Like many Americans, we Swedish celebrate the New Year with fireworks, sparkling wine, and lots of snacks. Among our children, "tomtebloss" are a particular favorite. In the US, I think they're called sparklers.
Every winter when our children were small, my wife and I would buy some tomtebloss for them. On New Year’s Eve, they would stay up late with the adults and wave their beautiful sparkling sticks in the air to celebrate a new beginning.
On New Year’s Day, we would go out to the yard and clean up the mess of burnt-out tomtebloss sticks and fireworks.
Tomtebloss are fun and beautiful when they’re first lit. They’re inexpensive and non-intrusive–an easy purchase. But they have a short life and in the end they only represent a new beginning if indeed a new beginning is begun. More often, they simply become garbage.
And if this sounds like a description of your “tech stack”... well, you’re not alone.
How your new technology is like a tomtebloss
There’s a very successful company that sells prospecting data to sales organizations. Their pitch is slick, and their product is useful. Once you subscribe, you log in and select detailed criteria including industry demographics, technologies in use, number of employees, and much more. The software generates a prospecting list and delivers it straight into your hands.
It’s like Dun and Bradstreet on steroids.
It’s an easy buy for most companies because it’s non-intrusive and it promises to solve a common problem: Salespeople complaining that they don’t have enough leads.
In many cases, it’s also a tomtebloss.
Why? Because it’s used to put out the fire of “not enough leads” without any attention to whether the lack of leads is the real problem.
Usually, complaints from the sales team and/or poor performance are caused by something deeper than simply a lack of leads. It could be that they don’t have the skills or motivation or tools. And until you know what the deeper problem is, buying new technology is merely a temporary distraction.
And when the salespeople are done playing with their shiny toy, it becomes garbage for you to clean up.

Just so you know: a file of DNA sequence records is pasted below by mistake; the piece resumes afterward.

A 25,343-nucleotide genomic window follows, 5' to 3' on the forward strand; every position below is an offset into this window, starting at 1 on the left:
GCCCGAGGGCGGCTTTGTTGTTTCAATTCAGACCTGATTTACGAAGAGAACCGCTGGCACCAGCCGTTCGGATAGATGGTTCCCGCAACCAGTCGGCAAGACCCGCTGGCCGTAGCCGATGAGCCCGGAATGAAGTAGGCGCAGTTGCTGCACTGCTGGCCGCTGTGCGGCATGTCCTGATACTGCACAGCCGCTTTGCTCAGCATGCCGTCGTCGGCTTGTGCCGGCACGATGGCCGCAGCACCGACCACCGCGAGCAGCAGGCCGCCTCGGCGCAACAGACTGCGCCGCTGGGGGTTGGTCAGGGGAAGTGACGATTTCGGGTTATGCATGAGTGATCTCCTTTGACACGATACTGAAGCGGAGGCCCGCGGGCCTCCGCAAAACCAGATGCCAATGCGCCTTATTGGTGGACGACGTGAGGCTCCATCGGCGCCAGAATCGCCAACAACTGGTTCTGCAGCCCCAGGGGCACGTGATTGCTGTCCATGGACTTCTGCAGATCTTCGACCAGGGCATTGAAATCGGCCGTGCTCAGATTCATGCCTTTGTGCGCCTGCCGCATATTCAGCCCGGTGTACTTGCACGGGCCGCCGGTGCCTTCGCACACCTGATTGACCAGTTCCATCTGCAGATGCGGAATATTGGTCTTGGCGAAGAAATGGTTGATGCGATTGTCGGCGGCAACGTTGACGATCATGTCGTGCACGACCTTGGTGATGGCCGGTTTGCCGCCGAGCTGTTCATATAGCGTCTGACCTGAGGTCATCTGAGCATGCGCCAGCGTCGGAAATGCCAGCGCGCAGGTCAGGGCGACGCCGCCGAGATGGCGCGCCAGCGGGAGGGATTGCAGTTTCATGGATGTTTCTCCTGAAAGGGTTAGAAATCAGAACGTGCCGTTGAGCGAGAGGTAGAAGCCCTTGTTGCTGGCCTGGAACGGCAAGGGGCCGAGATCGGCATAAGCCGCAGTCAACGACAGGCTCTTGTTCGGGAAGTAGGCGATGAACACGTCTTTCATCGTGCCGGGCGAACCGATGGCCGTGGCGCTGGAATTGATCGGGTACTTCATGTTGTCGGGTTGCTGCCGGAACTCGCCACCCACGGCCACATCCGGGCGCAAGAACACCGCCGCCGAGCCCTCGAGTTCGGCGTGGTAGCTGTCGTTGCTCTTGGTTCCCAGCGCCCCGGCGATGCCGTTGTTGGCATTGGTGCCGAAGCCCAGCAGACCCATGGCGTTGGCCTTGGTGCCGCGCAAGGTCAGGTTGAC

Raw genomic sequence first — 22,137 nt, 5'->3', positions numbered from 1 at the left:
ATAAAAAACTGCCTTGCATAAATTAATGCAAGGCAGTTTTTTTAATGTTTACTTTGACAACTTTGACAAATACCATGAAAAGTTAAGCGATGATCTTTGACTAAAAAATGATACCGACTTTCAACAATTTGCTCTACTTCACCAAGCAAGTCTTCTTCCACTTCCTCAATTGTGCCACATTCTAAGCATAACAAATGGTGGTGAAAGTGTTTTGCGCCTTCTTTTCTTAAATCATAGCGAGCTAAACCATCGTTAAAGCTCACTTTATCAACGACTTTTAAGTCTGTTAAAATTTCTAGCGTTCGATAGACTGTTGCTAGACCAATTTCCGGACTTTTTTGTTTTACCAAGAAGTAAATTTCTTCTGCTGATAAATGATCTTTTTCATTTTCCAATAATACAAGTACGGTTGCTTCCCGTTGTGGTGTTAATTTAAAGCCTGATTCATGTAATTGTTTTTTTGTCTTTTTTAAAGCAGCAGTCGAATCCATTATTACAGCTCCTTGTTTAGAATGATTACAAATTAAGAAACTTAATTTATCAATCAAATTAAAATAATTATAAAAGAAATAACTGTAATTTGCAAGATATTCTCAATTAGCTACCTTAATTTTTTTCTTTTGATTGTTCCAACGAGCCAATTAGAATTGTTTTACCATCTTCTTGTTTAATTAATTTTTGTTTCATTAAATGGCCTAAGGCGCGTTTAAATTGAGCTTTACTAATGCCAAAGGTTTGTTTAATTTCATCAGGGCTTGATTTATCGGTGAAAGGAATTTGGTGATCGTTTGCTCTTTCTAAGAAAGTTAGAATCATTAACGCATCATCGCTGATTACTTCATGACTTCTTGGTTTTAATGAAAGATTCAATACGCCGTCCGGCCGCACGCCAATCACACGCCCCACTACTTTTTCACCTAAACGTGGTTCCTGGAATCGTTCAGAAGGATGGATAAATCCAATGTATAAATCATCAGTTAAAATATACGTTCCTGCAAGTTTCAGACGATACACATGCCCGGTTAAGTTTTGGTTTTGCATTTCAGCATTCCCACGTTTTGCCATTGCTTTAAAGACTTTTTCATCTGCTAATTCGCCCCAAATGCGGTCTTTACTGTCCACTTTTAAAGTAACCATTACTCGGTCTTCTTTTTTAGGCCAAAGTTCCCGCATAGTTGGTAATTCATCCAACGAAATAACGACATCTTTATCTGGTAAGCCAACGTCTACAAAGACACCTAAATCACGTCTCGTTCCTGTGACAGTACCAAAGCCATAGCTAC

What do I mean by that? If your organization is buying up technologies to solve point problems, without an overarching strategy, then you are creating an ecosystem filled with technology complexity. Complexity that weighs your salespeople down, rather than enabling them.
In short, buying technology simply to make whining go away is a bad strategy.
Here are some other bad, but sadly common, reasons to buy sales tech:
- Because it’s easy
- Because it’s cheap
- Because it’s non-intrusive
- Because it’s pretty and fun
If you want actual sales results, do this instead
Chasing shiny objects, no matter how sparkly, is a great way to enjoy thirty seconds of happiness, but no way to run a sales organization.
If you want actual results from your sales initiatives and technology, you need four things:
- Process and methodology to support the strategy
- Training and coaching to support the process and methodology
- Technology that supports and enables execution of all of the above
Many organizations get one or two of these right, but unless you nail all four of them, your investments are unlikely to return mediocre results. Strategy alone is a dusty book on a shelf. Process alone is a path with no destination. Training alone is not enough. Technology alone is just one more thing for salespeople to manage.
Together, however, those four things can powerfully transform your organization into a high performing engine to generate more revenue and more profit.
This next quarter, choose high performance over shiny objects.
At Membrain, we’re proud to partner with sales consultants who help sales organizations achieve their sales goals by bringing together strategy, process, methodology, training, and coaching with our product. Membrain makes it easy to execute on strategy and reinforce process, methodology, training, and coaching. I’d love to show you how. Contact us for a demonstration.